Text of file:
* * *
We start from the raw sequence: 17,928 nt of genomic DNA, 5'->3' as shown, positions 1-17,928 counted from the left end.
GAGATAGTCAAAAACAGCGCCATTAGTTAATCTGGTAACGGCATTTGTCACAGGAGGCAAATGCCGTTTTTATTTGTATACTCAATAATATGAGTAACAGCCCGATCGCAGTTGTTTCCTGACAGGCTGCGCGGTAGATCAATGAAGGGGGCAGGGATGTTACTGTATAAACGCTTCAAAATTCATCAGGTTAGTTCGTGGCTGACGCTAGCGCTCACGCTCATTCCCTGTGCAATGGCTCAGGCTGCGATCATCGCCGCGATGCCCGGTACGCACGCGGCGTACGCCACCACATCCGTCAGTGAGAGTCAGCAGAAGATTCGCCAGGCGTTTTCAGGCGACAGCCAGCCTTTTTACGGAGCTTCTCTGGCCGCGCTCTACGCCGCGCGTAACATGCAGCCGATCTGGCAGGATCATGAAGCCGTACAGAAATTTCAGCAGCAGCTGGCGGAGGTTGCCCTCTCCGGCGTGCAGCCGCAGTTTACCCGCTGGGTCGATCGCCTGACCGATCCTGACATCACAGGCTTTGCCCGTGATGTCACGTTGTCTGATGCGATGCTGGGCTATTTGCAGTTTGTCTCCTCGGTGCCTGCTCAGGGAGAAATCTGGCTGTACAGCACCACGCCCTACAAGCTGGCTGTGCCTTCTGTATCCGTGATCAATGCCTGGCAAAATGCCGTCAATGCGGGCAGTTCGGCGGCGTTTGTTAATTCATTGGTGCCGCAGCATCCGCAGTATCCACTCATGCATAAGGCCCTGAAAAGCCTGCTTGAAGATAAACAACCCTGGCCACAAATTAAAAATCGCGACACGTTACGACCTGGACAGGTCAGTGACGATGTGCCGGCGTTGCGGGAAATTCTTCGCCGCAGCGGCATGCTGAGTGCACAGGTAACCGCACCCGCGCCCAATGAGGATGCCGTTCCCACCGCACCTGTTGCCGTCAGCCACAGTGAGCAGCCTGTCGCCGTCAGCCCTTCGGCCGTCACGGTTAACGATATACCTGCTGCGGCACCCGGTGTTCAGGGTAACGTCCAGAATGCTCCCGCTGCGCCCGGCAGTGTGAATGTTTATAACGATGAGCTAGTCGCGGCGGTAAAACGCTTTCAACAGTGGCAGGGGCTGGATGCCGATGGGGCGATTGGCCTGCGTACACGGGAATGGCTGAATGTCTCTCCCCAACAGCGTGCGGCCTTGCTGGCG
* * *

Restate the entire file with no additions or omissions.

We start from the raw sequence: 17,928 nt of genomic DNA, 5'->3' as shown, positions 1-17,928 counted from the left end.
GAGATAGTCAAAAACAGCGCCATTAGTTAATCTGGTAACGGCATTTGTCACAGGAGGCAAATGCCGTTTTTATTTGTATACTCAATAATATGAGTAACAGCCCGATCGCAGTTGTTTCCTGACAGGCTGCGCGGTAGATCAATGAAGGGGGCAGGGATGTTACTGTATAAACGCTTCAAAATTCATCAGGTTAGTTCGTGGCTGACGCTAGCGCTCACGCTCATTCCCTGTGCAATGGCTCAGGCTGCGATCATCGCCGCGATGCCCGGTACGCACGCGGCGTACGCCACCACATCCGTCAGTGAGAGTCAGCAGAAGATTCGCCAGGCGTTTTCAGGCGACAGCCAGCCTTTTTACGGAGCTTCTCTGGCCGCGCTCTACGCCGCGCGTAACATGCAGCCGATCTGGCAGGATCATGAAGCCGTACAGAAATTTCAGCAGCAGCTGGCGGAGGTTGCCCTCTCCGGCGTGCAGCCGCAGTTTACCCGCTGGGTCGATCGCCTGACCGATCCTGACATCACAGGCTTTGCCCGTGATGTCACGTTGTCTGATGCGATGCTGGGCTATTTGCAGTTTGTCTCCTCGGTGCCTGCTCAGGGAGAAATCTGGCTGTACAGCACCACGCCCTACAAGCTGGCTGTGCCTTCTGTATCCGTGATCAATGCCTGGCAAAATGCCGTCAATGCGGGCAGTTCGGCGGCGTTTGTTAATTCATTGGTGCCGCAGCATCCGCAGTATCCACTCATGCATAAGGCCCTGAAAAGCCTGCTTGAAGATAAACAACCCTGGCCACAAATTAAAAATCGCGACACGTTACGACCTGGACAGGTCAGTGACGATGTGCCGGCGTTGCGGGAAATTCTTCGCCGCAGCGGCATGCTGAGTGCACAGGTAACCGCACCCGCGCCCAATGAGGATGCCGTTCCCACCGCACCTGTTGCCGTCAGCCACAGTGAGCAGCCTGTCGCCGTCAGCCCTTCGGCCGTCACGGTTAACGATATACCTGCTGCGGCACCCGGTGTTCAGGGTAACGTCCAGAATGCTCCCGCTGCGCCCGGCAGTGTGAATGTTTATAACGATGAGCTAGTCGCGGCGGTAAAACGCTTTCAACAGTGGCAGGGGCTGGATGCCGATGGGGCGATTGGCCTGCGTACACGGGAATGGCTGAATGTCTCTCCCCAACAGCGTGCGGCCTTGCTGGCG